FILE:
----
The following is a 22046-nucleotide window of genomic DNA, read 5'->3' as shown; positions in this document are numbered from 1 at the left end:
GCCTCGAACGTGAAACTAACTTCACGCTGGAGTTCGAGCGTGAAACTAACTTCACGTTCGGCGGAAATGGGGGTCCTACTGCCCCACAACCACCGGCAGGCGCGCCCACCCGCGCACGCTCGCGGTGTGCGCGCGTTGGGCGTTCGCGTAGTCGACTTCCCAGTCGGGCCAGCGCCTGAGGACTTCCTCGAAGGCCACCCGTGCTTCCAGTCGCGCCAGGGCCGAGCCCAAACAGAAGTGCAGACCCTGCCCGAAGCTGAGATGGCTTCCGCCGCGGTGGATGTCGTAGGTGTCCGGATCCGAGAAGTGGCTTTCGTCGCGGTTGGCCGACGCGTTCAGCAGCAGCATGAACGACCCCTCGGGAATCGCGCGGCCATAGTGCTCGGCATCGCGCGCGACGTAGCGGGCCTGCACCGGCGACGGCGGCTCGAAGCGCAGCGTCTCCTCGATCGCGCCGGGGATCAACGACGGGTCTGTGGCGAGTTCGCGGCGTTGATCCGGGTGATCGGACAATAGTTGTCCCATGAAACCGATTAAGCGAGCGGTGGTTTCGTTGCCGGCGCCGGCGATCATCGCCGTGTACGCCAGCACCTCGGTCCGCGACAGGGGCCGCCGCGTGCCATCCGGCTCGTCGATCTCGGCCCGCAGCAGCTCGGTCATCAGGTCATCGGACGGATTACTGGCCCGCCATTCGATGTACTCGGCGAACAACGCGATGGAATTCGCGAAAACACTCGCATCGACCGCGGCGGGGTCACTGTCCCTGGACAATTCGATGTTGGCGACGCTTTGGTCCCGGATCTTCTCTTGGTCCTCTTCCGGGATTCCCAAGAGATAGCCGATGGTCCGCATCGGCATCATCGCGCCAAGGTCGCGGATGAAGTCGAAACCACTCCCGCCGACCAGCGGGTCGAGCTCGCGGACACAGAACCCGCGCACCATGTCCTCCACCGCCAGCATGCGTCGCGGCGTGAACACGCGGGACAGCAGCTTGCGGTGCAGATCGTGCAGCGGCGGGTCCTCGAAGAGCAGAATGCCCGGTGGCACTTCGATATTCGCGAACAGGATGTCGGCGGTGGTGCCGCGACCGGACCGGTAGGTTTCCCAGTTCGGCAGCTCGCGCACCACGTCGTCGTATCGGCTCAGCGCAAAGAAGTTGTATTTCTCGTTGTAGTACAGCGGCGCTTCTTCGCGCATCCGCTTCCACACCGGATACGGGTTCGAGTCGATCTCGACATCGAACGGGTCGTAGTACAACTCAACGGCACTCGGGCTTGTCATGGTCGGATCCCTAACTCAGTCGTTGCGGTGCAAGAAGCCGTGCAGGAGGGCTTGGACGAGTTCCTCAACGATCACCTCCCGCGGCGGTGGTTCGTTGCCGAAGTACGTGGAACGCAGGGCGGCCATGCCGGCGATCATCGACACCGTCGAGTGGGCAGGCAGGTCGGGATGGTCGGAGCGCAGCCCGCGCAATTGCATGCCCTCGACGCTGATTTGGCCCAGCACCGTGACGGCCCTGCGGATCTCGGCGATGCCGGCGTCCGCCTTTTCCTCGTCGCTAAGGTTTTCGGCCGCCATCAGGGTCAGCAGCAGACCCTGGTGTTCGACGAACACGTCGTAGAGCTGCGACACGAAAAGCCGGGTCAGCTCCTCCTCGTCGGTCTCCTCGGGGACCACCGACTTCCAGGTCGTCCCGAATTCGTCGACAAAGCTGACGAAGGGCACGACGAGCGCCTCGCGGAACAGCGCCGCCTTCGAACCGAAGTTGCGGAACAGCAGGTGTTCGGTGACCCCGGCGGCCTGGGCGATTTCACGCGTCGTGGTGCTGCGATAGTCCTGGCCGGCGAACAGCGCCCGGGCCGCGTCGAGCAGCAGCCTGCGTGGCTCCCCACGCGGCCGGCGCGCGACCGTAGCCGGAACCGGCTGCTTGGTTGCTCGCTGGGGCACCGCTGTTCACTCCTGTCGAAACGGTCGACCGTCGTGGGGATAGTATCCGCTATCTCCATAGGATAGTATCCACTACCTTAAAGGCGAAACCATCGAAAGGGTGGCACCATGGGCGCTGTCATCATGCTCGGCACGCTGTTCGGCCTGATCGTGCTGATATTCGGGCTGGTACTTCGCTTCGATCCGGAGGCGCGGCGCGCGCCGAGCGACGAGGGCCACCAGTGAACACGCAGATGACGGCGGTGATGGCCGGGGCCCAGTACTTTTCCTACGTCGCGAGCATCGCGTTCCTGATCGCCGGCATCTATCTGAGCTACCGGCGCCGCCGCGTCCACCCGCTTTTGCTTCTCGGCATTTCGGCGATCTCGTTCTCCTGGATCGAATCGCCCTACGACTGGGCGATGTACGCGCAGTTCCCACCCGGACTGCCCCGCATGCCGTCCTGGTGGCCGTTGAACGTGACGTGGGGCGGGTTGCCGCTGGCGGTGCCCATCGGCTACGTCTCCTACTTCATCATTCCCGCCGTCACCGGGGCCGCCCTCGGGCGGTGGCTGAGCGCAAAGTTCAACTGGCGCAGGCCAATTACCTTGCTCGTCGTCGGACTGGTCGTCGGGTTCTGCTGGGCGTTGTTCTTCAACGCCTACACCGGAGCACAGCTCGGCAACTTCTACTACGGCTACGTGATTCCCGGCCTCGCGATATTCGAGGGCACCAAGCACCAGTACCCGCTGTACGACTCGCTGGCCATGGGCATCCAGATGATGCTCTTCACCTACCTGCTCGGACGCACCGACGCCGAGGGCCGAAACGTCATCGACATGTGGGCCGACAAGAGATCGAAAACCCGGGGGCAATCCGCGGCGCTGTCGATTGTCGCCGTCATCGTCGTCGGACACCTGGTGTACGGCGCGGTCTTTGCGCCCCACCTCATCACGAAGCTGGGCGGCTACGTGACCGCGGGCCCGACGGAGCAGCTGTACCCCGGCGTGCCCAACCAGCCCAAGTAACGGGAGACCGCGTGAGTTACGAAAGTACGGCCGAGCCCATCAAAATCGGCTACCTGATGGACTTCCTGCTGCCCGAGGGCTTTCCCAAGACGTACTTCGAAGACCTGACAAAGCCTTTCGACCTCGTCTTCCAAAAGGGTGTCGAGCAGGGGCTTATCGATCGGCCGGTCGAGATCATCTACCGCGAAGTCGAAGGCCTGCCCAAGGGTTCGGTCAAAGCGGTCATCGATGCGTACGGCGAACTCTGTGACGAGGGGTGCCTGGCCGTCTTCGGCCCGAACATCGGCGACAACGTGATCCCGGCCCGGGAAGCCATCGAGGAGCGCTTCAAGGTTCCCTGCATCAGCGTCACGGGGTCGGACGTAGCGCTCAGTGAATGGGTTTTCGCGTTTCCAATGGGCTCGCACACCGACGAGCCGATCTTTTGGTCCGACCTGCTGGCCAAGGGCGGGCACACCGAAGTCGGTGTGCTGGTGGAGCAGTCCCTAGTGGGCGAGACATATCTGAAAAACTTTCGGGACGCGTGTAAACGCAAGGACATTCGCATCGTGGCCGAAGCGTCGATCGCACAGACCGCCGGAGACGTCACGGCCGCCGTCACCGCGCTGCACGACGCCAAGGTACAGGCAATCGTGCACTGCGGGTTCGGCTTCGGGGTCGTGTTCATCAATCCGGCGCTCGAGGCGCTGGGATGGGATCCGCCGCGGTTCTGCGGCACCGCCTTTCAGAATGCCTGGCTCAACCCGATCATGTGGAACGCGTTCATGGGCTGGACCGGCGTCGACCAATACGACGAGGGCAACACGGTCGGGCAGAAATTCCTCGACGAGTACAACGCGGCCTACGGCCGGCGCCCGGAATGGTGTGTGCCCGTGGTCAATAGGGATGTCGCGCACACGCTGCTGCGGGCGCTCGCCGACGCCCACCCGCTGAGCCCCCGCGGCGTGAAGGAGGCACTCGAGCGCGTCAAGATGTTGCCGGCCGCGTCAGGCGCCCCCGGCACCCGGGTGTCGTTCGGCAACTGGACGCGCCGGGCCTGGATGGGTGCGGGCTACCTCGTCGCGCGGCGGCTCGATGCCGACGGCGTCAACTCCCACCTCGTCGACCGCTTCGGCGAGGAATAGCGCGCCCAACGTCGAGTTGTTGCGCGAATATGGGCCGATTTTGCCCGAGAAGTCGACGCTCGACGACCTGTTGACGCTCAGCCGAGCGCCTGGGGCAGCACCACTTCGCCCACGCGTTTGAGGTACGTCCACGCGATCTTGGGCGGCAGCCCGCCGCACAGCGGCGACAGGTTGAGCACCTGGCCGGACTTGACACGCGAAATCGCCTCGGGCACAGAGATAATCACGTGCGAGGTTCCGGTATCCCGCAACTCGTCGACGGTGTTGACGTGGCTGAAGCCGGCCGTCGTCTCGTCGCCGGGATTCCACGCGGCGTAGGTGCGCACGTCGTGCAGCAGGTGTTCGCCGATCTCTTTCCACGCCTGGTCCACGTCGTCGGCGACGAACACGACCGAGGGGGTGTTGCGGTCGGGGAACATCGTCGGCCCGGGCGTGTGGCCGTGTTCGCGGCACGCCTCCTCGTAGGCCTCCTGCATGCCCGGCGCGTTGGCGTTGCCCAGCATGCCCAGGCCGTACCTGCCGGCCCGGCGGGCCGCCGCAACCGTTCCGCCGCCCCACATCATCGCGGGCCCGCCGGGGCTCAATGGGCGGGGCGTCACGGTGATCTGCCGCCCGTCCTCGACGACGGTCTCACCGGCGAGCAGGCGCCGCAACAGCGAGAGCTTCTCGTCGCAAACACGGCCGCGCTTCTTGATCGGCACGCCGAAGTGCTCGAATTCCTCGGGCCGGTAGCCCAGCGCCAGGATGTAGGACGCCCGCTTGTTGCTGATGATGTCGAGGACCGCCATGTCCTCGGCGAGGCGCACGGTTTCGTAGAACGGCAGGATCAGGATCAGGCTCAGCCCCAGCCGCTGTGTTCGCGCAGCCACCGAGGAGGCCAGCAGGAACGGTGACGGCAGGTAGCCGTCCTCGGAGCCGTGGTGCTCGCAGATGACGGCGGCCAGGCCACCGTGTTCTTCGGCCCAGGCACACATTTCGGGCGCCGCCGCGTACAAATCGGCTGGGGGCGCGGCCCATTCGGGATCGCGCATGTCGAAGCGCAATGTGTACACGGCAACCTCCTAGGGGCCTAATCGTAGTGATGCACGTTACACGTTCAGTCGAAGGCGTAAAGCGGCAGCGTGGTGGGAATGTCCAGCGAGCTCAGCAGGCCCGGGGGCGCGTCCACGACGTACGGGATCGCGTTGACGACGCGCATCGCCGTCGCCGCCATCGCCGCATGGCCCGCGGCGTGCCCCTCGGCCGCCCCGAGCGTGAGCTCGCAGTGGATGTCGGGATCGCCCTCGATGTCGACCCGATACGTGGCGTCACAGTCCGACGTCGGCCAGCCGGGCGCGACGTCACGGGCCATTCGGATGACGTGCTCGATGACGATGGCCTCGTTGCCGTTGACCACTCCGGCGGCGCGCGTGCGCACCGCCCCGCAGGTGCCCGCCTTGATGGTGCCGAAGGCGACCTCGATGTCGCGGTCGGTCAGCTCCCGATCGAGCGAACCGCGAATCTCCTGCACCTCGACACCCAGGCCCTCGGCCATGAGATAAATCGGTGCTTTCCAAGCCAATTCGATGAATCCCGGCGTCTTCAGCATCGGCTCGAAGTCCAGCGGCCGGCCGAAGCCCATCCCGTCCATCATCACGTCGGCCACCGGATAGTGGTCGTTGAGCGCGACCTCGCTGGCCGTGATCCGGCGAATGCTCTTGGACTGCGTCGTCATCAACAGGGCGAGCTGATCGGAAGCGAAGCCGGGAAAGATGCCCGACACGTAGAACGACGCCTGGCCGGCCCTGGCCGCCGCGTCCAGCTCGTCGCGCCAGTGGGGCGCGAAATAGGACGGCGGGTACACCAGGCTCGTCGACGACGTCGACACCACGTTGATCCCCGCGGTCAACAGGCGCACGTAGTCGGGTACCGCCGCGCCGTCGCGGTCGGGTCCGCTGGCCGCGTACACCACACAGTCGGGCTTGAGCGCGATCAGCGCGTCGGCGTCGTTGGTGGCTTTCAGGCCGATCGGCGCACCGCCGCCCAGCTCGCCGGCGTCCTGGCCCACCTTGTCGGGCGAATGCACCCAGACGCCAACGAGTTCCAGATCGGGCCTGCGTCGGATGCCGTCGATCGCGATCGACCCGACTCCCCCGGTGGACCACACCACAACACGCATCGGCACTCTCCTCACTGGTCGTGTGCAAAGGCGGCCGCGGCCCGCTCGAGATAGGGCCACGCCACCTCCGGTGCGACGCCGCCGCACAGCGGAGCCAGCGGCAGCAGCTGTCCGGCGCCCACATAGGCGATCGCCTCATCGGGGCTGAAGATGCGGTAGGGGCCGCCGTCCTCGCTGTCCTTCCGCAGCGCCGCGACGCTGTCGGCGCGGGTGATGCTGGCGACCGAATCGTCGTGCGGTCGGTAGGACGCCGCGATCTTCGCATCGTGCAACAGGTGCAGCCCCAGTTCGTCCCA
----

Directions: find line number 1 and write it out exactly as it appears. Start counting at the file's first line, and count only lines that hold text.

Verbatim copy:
The following is a 22046-nucleotide window of genomic DNA, read 5'->3' as shown; positions in this document are numbered from 1 at the left end: